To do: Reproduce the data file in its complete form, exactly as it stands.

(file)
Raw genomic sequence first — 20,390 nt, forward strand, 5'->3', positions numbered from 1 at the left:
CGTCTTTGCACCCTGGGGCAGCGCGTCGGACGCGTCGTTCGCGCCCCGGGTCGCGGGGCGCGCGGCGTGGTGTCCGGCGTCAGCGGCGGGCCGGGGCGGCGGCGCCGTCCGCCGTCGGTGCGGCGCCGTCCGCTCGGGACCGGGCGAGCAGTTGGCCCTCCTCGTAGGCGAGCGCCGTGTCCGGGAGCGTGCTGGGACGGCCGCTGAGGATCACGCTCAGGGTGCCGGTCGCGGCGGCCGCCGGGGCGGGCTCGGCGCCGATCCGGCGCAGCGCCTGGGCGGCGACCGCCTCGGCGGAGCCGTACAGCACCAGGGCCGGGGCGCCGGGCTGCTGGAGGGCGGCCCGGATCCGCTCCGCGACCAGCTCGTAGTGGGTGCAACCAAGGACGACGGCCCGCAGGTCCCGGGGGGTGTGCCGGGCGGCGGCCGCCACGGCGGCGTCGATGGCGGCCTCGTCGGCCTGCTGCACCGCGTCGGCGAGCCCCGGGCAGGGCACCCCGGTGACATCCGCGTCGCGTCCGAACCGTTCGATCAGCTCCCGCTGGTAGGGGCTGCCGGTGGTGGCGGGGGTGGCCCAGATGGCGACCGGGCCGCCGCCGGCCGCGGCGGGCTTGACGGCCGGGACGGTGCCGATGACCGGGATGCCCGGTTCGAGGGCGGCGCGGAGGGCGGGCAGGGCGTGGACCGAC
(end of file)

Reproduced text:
Raw genomic sequence first — 20,390 nt, forward strand, 5'->3', positions numbered from 1 at the left:
CGTCTTTGCACCCTGGGGCAGCGCGTCGGACGCGTCGTTCGCGCCCCGGGTCGCGGGGCGCGCGGCGTGGTGTCCGGCGTCAGCGGCGGGCCGGGGCGGCGGCGCCGTCCGCCGTCGGTGCGGCGCCGTCCGCTCGGGACCGGGCGAGCAGTTGGCCCTCCTCGTAGGCGAGCGCCGTGTCCGGGAGCGTGCTGGGACGGCCGCTGAGGATCACGCTCAGGGTGCCGGTCGCGGCGGCCGCCGGGGCGGGCTCGGCGCCGATCCGGCGCAGCGCCTGGGCGGCGACCGCCTCGGCGGAGCCGTACAGCACCAGGGCCGGGGCGCCGGGCTGCTGGAGGGCGGCCCGGATCCGCTCCGCGACCAGCTCGTAGTGGGTGCAACCAAGGACGACGGCCCGCAGGTCCCGGGGGGTGTGCCGGGCGGCGGCCGCCACGGCGGCGTCGATGGCGGCCTCGTCGGCCTGCTGCACCGCGTCGGCGAGCCCCGGGCAGGGCACCCCGGTGACATCCGCGTCGCGTCCGAACCGTTCGATCAGCTCCCGCTGGTAGGGGCTGCCGGTGGTGGCGGGGGTGGCCCAGATGGCGACCGGGCCGCCGCCGGCCGCGGCGGGCTTGACGGCCGGGACGGTGCCGATGACCGGGATGCCCGGTTCGAGGGCGGCGCGGAGGGCGGGCAGGGCGTGGACCGAC